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Connecticut prisons ban porn, inmates respond with letter-writing campaign

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Hell hath no fury like a man with no porn — particularly if the man in question is serving ten to fifteen for aggravated armed robbery. In response to the Connecticut Department of Correction's announcement that all material containing "pictorial depictions of sexual activity or nudity" would be banned following the next year, a group of furious prisoners have initiated an angry letter-writing campaign, arguing that the ban violates their First Amendment rights. According to a spokesperson for the Department of Correction, the ban is intended to improve working conditions for staffers who might have been inadvertently exposed to porn, as well as minimizing harassment against female guards.

Anyone who's ever seen at least the opening credits to Oz knows that people in jail are slightly quicker to anger than people who are, well, not in jail, and the inmates in the Connecticut correctional facilities are no exception. So far, the Department of Correction has received over three dozen letters from prisoners, suggesting that the ban either be overturned or modified to allow access to "cable programming that offers and displays nudity, also sexual activity." Because this applies to absolutely everything on cable television today, it's safe to say that if this proposal is adopted, the Department of Correction will have the last laugh when prison programming is restricted to Nancy Grace's nipple slip (NSFW, kinda) on Dancing with the Stars.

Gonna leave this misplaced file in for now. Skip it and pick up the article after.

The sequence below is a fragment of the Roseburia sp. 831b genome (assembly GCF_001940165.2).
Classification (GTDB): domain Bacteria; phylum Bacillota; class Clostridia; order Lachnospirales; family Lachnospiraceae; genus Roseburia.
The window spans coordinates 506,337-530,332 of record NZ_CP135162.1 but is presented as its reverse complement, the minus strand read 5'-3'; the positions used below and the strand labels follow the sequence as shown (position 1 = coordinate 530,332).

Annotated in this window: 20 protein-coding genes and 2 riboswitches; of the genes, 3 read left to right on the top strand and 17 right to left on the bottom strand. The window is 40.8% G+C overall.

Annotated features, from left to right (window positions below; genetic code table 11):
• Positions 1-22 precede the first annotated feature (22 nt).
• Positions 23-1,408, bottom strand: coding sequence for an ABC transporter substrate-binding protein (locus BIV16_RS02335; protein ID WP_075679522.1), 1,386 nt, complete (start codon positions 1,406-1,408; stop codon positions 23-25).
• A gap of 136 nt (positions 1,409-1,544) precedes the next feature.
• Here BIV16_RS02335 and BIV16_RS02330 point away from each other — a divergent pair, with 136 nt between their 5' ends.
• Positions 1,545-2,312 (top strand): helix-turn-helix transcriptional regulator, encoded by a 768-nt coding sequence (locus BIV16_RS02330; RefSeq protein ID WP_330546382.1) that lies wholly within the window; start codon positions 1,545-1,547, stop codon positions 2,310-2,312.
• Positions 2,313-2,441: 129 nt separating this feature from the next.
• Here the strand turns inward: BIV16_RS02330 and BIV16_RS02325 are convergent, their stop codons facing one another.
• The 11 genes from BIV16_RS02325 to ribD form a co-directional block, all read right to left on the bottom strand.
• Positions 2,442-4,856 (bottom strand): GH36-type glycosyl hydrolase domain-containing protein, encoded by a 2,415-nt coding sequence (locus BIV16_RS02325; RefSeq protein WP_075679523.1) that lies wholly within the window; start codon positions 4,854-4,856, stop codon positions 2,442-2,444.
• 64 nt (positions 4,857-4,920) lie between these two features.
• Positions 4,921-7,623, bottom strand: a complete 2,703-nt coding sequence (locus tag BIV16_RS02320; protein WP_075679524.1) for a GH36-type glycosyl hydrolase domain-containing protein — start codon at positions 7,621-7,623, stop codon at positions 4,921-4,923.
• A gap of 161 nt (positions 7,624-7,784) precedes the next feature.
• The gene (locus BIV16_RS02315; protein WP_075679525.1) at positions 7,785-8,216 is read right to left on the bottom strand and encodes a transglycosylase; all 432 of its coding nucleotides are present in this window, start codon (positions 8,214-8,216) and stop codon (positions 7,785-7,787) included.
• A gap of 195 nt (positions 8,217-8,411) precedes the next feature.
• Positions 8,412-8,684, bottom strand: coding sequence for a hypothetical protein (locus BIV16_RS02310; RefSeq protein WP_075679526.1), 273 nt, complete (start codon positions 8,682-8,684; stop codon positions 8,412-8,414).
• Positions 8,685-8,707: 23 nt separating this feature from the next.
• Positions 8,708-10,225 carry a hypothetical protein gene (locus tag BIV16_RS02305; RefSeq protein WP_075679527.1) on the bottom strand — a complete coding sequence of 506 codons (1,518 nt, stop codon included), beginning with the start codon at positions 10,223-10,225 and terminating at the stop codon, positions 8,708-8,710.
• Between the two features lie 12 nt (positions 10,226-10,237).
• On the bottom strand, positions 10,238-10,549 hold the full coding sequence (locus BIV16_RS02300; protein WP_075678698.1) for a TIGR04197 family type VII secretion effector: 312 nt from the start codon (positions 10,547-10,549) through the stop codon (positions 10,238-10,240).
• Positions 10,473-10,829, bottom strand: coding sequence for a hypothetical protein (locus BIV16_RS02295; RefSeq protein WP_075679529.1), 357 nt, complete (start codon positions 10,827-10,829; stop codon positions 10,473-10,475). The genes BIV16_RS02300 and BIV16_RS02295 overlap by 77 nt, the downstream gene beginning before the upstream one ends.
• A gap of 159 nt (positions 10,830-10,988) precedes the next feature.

Still, while it's difficult to get up in arms over a convicted felon's constitutional right to watch two blond girls in Lucite heels get it on, the ban could have disturbing consequences for the censorship of non-pornographic materials. "Similar regulations have been used to censor an image of the Sistine Chapel, newspapers and magazines with lingerie ads, and the novel Ulysses," Connecticut ACLU executive director Andrew Schneider recently said in a statement. Sure, we want our federal penitentiary employees to have the best possible working conditions, but do they have to come at the expense of a prisoner discovering the works of James Joyce or Michelangelo? Then again, I can't say that I recall Brother Vern Schillinger ever reading Proust's Remembrance of Things Past on Oz, so maybe the Connecticut Department of Correction has a point.